Movie Review: Ramona and Beezus
Almost six decades of children have grown up with Ramona Quimby, the precocious heroine of Beverly Cleary’s Ramona book series. Ramona and Beezus was published in 1955, but Cleary didn’t flesh out the series until well into the 1970′s. This new film adaptation is based on Ramona Forever, which was published in 1984.
Ramona (newcomer Joey King) is struggling with the banalities of being a nine year old middle child. Older sis Beezus (Selena Gomez) is cute and perfect, and her baby sister is the apple of every one’s eye, because she is, after all, a baby.
Ramona marches to the beat of her own drum, a trait that has not been fully embraced by her frosty school teacher, played by Sandra Oh. She’s also a one-girl demolition crew, wreaking havoc (unintentionally) wherever she goes. In general, everyone is constantly exasperated with her. The more she tries to help out, the bigger mess of things she makes.
The Quimby family boasts some freakishly good genes. In addition to Selena Gomez, Mom Dorothy is played by Bridget Moynahan, Dad Robert is John Corbett, and Jennifer Goodwin plays Aunt Bea. It’s enough to give any nine year old an inferiority complex.
Josh Duhamel shows up as Bea’s old beau Hobart, and the two rekindle their relationship over the course of the movie. They make a ridiculously cute couple.
I thought this movie was okay, but nothing special. The young actress who plays Ramona is cute, but she didn’t completely win me over as Ramona. I was acutely aware in every scene that she was indeed acting.
The rest of the fairly pedigreed supporting cast does a decent job with some pretty saccharine sweet and hokey material, but the material was a little dull. The romance between Bea and Hobart seemed kind of odd to throw into a children’s movie. I doubt anyone over the age of 13 will be attending this without children, and my kids were hiding their eyes any time the couple participated in a “chewy kiss” as they call it.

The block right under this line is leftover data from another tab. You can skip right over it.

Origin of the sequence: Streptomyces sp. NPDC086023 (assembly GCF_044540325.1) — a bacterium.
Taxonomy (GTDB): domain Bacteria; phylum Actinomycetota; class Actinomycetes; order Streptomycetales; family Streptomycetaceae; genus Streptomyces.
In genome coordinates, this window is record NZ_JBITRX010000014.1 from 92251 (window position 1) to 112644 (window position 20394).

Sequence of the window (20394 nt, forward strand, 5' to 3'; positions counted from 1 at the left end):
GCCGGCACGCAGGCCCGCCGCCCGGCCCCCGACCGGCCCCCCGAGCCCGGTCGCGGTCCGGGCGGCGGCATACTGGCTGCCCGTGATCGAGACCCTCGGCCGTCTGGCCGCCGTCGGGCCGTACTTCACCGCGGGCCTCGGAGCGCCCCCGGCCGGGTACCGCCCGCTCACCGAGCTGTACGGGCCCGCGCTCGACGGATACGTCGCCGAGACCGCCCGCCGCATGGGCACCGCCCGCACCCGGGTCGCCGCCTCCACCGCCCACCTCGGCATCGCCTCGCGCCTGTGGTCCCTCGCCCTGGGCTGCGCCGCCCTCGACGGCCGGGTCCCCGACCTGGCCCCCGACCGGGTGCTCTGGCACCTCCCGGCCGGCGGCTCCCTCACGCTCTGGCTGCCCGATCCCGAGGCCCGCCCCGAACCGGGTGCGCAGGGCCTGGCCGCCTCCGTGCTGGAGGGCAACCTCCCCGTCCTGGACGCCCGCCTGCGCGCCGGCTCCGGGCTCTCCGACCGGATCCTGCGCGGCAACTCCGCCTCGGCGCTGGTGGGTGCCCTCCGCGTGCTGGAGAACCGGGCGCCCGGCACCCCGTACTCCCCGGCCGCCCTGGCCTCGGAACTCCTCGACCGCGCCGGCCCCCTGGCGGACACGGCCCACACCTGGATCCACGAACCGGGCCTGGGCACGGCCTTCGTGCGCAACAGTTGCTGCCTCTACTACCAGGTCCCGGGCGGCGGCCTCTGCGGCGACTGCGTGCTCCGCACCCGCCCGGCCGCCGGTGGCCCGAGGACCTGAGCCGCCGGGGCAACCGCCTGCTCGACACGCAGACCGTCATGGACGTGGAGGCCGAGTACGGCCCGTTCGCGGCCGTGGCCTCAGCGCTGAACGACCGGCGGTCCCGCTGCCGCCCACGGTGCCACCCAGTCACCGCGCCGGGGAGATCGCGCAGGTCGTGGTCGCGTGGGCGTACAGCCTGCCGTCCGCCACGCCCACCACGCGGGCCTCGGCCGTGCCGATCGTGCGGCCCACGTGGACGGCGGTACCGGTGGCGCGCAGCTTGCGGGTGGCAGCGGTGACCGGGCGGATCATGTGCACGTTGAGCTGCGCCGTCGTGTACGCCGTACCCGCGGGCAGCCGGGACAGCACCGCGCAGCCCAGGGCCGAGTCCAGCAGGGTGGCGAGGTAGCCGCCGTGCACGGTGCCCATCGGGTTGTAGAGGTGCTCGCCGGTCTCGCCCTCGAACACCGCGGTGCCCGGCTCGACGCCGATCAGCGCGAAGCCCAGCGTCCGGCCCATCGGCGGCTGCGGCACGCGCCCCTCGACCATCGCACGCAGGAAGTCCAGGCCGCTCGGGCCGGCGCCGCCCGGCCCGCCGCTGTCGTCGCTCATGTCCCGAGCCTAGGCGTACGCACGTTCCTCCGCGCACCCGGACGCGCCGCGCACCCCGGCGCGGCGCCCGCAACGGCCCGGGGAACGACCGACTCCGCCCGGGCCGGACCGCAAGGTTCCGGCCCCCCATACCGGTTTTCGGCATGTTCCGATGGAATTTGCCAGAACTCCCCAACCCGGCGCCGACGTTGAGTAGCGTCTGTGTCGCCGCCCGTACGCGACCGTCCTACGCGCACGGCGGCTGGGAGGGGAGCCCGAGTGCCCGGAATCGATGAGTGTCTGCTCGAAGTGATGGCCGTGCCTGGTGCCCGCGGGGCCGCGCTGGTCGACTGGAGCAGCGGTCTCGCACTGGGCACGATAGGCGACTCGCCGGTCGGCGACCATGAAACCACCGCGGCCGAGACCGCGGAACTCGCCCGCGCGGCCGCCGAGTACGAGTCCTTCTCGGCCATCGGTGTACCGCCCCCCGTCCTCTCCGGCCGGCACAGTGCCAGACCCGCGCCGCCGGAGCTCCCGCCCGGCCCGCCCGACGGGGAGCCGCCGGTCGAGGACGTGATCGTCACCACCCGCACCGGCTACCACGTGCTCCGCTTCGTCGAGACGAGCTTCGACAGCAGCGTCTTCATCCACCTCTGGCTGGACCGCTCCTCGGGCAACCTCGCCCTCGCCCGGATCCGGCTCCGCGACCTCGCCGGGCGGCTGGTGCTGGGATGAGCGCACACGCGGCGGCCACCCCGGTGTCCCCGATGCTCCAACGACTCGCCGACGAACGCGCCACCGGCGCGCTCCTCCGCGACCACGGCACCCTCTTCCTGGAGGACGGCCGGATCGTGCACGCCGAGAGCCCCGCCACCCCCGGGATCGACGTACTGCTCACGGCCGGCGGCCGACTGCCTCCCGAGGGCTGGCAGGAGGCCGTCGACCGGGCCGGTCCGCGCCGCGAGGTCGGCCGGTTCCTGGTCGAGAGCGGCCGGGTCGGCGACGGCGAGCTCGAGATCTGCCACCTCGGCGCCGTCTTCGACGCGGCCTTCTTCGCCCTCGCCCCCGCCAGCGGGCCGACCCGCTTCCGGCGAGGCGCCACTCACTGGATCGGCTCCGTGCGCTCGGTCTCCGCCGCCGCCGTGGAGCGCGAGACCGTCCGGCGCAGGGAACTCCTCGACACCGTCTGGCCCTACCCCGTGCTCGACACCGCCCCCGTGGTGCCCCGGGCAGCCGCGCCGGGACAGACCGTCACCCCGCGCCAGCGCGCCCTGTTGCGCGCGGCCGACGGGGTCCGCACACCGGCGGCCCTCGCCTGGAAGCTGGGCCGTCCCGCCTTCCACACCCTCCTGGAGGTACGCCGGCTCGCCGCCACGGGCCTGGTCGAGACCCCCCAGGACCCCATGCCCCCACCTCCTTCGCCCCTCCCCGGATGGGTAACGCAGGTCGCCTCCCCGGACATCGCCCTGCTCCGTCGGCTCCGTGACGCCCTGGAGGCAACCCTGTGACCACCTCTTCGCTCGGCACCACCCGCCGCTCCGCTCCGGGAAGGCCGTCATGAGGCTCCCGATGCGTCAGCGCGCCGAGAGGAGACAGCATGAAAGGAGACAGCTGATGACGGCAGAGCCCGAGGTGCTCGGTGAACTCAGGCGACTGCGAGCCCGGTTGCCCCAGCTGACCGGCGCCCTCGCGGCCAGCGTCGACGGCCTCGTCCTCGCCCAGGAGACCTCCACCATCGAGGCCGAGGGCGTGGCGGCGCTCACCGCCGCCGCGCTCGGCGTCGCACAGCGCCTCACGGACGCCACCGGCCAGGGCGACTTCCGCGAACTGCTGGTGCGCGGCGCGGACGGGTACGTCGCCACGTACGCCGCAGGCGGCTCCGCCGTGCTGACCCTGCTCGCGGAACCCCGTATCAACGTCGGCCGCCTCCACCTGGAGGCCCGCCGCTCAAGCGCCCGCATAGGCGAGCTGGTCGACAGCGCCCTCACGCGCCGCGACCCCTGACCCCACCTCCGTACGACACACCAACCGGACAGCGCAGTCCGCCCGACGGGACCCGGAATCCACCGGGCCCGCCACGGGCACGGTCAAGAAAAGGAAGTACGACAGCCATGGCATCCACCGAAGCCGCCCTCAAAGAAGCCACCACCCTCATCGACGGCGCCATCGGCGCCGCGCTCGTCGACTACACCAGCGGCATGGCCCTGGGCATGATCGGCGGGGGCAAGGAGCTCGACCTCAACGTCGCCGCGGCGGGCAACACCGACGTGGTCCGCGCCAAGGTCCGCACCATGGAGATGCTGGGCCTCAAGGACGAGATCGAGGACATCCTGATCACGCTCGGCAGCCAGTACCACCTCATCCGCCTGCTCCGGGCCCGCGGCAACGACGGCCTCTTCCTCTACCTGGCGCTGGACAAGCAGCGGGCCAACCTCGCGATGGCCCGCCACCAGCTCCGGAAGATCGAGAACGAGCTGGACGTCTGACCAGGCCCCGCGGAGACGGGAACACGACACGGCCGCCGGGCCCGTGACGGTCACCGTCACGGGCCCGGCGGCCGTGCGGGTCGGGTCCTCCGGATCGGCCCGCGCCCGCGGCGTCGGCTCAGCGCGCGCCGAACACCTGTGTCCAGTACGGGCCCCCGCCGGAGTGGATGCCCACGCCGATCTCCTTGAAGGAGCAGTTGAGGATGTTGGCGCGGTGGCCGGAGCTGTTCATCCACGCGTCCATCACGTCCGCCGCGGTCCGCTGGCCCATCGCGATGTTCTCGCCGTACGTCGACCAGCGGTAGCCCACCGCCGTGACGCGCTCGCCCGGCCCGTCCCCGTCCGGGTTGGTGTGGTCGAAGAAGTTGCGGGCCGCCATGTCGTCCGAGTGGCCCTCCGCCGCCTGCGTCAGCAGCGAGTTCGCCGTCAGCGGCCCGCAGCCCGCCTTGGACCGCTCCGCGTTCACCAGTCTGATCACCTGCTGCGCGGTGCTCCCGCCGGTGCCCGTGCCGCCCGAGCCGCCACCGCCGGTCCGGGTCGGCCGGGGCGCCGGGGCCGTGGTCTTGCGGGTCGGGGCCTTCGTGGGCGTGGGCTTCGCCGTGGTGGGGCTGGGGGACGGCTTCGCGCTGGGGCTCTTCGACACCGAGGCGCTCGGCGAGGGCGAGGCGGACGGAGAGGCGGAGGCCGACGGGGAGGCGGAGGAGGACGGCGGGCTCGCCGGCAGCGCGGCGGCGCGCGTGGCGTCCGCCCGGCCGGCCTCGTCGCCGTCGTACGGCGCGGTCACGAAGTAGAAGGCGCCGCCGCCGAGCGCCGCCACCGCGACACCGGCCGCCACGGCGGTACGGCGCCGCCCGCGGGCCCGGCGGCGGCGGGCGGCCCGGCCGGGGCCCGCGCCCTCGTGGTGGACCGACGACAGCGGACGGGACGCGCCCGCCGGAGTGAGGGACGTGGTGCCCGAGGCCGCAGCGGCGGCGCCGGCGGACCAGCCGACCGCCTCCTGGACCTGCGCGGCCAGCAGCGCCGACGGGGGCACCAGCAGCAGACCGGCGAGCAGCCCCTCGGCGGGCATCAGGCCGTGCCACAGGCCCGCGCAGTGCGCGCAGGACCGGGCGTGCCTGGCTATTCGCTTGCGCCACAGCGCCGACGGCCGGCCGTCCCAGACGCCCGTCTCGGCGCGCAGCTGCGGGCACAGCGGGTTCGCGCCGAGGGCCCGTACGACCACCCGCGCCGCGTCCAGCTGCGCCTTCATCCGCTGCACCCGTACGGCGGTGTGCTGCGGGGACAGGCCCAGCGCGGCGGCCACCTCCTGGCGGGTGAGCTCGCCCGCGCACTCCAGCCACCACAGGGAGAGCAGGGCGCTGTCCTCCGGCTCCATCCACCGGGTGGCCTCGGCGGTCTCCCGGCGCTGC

Every time Ramona faces an obstacle, things turn out terrific. The most egregious example of this is when she accidentally ruins Hobart’s beloved vehicle by spilling house paint (of every color imaginable) over the entire top of the car, ensuring that it drips down the sides of the vehicle and covers every square inch. It’s a disaster.
Initially he is horrified, but when he sees how upset Ramona is, he becomes all smiles, and tells her that he actually likes that his SUV looks like an Easter Egg. Then he proceeds to drive it around town for the next few months. Come on, people don’t act like that. It’s just one of many examples in which tension is dissipated so that everyone lives happily ever after. *Yawn*
I’m not really heartless, the reason that I was disappointed is because the film flirts with some pretty adult situations that a lot of children are facing right now. Ramona’s father loses his job, they might lose the house, mom has to go back to work and understandably, the parents argue given this string of unforeseen events.
But the perfect family finds a perfect ending to their perfectly relatable problems. It’s all wrapped up in a pretty bow, with everyone laughing and celebrating. Even the mean school teacher thaws out a bit. I suppose that is a fitting ending for a movie geared toward children, and my children loved it.
Parental advisory: Rated G. This is a fairly innocuous film. I do think it would provide a good jumping off point to discuss the realities of economic problems with kids. It also handles parents fighting in a pretty non-scary way. When Mr. Cleary sleeps on the couch one night, he explains to the children, “mom and dad are taking a time out from each other tonight.” I think that is a good way to put it.
Beware that there is a fairly traumatic death of a pet, I don’t want anyone to be blindsided by that, it’s definitely fodder for tears. I was pretty happy that the minute we left the theater, my eight year old was begging for the books. Any movie that encourages kids to read is okay by me.
Rating 2.5/5, though my kids would say 5/5